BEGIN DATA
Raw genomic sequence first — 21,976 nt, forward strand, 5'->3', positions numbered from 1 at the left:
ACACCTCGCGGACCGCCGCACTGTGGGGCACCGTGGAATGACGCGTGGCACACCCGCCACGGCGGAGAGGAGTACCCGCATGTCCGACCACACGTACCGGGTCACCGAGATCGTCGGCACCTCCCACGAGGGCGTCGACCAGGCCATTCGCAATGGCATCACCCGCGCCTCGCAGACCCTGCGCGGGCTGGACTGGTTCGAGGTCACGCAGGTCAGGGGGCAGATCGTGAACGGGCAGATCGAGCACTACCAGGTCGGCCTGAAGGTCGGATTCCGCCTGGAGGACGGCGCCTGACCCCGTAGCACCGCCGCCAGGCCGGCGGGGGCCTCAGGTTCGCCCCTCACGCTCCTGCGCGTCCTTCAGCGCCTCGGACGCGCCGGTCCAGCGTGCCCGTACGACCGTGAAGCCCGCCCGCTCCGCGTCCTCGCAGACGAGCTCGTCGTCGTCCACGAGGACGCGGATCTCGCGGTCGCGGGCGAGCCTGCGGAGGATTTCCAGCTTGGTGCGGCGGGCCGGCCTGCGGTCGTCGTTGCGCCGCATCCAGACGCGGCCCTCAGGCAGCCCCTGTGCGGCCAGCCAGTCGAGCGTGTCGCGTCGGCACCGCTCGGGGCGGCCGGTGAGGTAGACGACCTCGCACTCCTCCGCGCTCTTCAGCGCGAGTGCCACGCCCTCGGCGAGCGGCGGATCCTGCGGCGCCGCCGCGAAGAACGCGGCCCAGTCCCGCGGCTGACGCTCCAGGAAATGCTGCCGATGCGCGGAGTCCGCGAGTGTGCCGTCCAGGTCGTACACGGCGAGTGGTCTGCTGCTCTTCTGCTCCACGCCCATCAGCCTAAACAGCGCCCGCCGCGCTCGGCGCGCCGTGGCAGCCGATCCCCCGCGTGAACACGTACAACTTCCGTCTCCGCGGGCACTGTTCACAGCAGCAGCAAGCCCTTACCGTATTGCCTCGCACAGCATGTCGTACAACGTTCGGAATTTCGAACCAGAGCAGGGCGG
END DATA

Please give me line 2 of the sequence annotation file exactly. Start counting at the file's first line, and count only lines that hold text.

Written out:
ACACCTCGCGGACCGCCGCACTGTGGGGCACCGTGGAATGACGCGTGGCACACCCGCCACGGCGGAGAGGAGTACCCGCATGTCCGACCACACGTACCGGGTCACCGAGATCGTCGGCACCTCCCACGAGGGCGTCGACCAGGCCATTCGCAATGGCATCACCCGCGCCTCGCAGACCCTGCGCGGGCTGGACTGGTTCGAGGTCACGCAGGTCAGGGGGCAGATCGTGAACGGGCAGATCGAGCACTACCAGGTCGGCCTGAAGGTCGGATTCCGCCTGGAGGACGGCGCCTGACCCCGTAGCACCGCCGCCAGGCCGGCGGGGGCCTCAGGTTCGCCCCTCACGCTCCTGCGCGTCCTTCAGCGCCTCGGACGCGCCGGTCCAGCGTGCCCGTACGACCGTGAAGCCCGCCCGCTCCGCGTCCTCGCAGACGAGCTCGTCGTCGTCCACGAGGACGCGGATCTCGCGGTCGCGGGCGAGCCTGCGGAGGATTTCCAGCTTGGTGCGGCGGGCCGGCCTGCGGTCGTCGTTGCGCCGCATCCAGACGCGGCCCTCAGGCAGCCCCTGTGCGGCCAGCCAGTCGAGCGTGTCGCGTCGGCACCGCTCGGGGCGGCCGGTGAGGTAGACGACCTCGCACTCCTCCGCGCTCTTCAGCGCGAGTGCCACGCCCTCGGCGAGCGGCGGATCCTGCGGCGCCGCCGCGAAGAACGCGGCCCAGTCCCGCGGCTGACGCTCCAGGAAATGCTGCCGATGCGCGGAGTCCGCGAGTGTGCCGTCCAGGTCGTACACGGCGAGTGGTCTGCTGCTCTTCTGCTCCACGCCCATCAGCCTAAACAGCGCCCGCCGCGCTCGGCGCGCCGTGGCAGCCGATCCCCCGCGTGAACACGTACAACTTCCGTCTCCGCGGGCACTGTTCACAGCAGCAGCAAGCCCTTACCGTATTGCCTCGCACAGCATGTCGTACAACGTTCGGAATTTCGAACCAGAGCAGGGCGG